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Hey guys, I'm most experienced using Avid's ProTools and Sony products (Vegas, Forge, & Acid) for sound designing, mixing, and mastering.

I'll be in a pickle for the next few months designing 5 short films and I will continue to use Sound Forge and ProTools for fine edits, v/o, adr, foley, and mixing to stereo/5.1. But for the dialogue, bg, and sfx assembly (majority of my time) I will not be using ProTools. I've used Vegas and Acid before but I do not wish to continue with it for various reasons. I am familiar on a basic level with Reaper and even though I don't like to make any changes mid project I believe it's a necessary sacrafice.

A couple questions: (1) How does Reaper using PC 32, 64 bit, and/or OSX respond to Waves VST plugins? Lag? Errors? (2) Does Cockos have a broadband noise reduction plugin? I'll primarily be using eq, reverb, compression, and maybe some others. Maybe I can just rely on Cockos plugins. I do enjoy using Waves Dorrough plugin for reference though. (3) As I'll be using Forge for fine tuning, any noticable disadvantages using Reaper as a multitrack DAW for editing sound to picture? I've got AATranslator so omf, aaf, edl will work fine. Necessary especially for going between ProTools and Reaper. (4) I will also be using Reaktor a little for musical sfx and I'd prefer to use it as a plugin as opposed to it as an external software. Reaper okay with it? (4) Excluding the external and desktop specs, can Reaper as a DAW handle 14 hour days?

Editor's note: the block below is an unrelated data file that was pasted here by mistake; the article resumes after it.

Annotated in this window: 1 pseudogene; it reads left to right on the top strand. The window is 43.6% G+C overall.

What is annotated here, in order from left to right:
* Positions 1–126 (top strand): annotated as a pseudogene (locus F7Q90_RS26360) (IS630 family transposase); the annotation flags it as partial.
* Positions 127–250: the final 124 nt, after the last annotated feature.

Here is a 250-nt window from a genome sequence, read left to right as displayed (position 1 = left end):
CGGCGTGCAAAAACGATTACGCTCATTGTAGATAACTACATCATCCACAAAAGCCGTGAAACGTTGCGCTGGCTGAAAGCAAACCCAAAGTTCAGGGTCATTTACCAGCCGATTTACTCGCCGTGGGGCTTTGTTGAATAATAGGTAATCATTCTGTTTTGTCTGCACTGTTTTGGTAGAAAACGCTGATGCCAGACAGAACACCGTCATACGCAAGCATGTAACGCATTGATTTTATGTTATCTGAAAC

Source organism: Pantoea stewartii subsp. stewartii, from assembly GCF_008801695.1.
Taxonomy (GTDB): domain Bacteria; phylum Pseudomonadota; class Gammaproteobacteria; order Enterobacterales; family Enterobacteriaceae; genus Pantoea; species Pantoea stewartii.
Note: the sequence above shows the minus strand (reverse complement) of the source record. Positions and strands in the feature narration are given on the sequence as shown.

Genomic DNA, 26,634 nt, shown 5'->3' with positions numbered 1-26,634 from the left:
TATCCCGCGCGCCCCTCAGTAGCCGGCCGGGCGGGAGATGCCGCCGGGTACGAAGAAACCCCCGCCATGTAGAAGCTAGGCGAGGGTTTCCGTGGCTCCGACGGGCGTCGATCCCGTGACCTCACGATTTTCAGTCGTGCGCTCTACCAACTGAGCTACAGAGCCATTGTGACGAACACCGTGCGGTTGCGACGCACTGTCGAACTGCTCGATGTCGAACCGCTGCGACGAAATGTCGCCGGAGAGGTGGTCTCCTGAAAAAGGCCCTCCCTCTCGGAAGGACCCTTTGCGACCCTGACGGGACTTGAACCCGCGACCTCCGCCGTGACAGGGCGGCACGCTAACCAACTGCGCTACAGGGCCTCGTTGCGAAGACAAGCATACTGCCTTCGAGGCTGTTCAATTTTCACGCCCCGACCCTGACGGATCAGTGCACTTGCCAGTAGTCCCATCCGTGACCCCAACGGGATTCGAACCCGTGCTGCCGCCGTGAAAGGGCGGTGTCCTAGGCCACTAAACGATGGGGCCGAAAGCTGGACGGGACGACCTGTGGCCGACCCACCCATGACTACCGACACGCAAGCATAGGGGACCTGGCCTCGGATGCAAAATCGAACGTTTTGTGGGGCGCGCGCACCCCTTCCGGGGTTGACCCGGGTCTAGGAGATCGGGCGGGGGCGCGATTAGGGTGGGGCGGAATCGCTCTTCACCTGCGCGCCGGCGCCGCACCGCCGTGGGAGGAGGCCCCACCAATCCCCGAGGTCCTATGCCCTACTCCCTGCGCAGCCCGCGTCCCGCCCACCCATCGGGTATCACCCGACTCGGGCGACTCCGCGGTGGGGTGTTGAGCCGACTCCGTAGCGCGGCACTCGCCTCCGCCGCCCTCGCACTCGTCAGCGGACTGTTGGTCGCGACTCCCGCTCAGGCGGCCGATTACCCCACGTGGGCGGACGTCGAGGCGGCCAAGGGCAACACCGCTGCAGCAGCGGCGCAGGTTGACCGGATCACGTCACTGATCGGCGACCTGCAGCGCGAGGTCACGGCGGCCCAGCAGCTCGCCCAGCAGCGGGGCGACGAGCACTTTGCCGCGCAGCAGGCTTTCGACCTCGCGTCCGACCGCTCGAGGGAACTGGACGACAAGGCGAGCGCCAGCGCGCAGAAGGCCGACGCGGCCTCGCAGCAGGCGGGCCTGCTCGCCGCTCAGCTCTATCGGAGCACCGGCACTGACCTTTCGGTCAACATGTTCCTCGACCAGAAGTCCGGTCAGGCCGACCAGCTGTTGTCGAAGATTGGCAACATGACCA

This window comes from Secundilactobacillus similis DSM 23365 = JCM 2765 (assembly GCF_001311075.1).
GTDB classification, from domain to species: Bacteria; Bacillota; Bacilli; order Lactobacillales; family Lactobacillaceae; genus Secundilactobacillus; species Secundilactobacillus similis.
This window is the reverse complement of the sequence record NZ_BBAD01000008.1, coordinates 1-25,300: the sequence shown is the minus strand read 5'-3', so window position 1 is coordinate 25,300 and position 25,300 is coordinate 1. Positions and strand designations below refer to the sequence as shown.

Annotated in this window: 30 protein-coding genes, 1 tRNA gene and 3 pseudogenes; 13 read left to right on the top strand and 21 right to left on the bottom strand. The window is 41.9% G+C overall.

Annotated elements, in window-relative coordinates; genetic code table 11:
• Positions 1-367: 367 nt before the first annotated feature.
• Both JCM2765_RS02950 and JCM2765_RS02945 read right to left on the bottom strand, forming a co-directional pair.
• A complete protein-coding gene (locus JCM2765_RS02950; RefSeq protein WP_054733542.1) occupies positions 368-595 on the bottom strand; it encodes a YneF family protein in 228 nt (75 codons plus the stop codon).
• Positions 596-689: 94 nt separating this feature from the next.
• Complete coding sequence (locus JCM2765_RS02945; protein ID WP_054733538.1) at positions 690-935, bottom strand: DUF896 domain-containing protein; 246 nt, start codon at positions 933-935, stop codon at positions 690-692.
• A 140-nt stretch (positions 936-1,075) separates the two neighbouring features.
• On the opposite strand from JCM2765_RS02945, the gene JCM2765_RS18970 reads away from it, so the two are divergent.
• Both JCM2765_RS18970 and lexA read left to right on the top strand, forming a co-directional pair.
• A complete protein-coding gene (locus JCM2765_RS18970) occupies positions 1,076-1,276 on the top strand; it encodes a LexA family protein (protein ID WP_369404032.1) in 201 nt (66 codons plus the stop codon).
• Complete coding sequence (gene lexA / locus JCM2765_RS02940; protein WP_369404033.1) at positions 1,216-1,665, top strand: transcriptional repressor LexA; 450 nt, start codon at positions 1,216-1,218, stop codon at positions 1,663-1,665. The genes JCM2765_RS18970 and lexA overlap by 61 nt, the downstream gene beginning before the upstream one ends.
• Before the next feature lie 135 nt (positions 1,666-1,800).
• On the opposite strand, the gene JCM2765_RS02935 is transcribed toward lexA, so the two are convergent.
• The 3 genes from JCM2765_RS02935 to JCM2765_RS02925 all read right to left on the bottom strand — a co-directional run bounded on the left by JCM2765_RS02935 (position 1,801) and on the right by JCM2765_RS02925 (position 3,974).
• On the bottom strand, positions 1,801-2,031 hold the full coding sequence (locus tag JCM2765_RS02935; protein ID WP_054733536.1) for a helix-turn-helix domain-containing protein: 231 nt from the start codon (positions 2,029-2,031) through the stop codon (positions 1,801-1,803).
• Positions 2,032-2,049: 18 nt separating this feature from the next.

I need a bit more assurance before I make the move. Any feedback whatsoever would be much appreciated!

-Pat

  • Do you guys know how to snap fades on one region in relation to another region on a seperate track, aligning the two for a precise cross fade? Snapping length of regions compared to other tracks, though a little fimicky, works fine, but quick accurate fade snapping isn't working for me. And I haven't found this pop up on the Cockos forum yet. – patman25 Feb 17 '13 at 7:33
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Just curious why you would want to use Reaper when the final mix will be in Pro Tools? Not hating on Reaper (never used it) just thinking that you're making more work for yourself and the possibility for problems going back and forth between multiple DAWs especially if a majority of the dia, fx and bgs editorial will be done in Reaper. I have yet to see an omf or aaf translate everything properly into pro tools. Not so much with audio files but with volume automation, fades etc. Not saying this isn't user error on my or the other persons part but I would definitely test it out before you make the move to make sure your not going to be re-doing any editorial work. Especially if that's where most of your time is going to be spent.

I had an old percussion teacher tell me once, K.I.S.S. (Keep It Simple Stupid) :-)

  • That's funny, my old drum teacher said the same. I have difficulty remembering it though. I want to use Reaper for various reasons. I'll do a few tests from Reaper to ProTools but you're right, that is a problem especially with the time crunch. I'll see if I can use their studio's interface and install Reaper (all with a USB stick - another great feature of Reaper) for the final week of mixing. If not, due to time, I'll prefer to optimize my own 5.1 setup and bounce an interleaved file and reference it with their Dolby setup as opposed to sticking with PT from beg - end. Thanks. – patman25 Feb 11 '13 at 19:51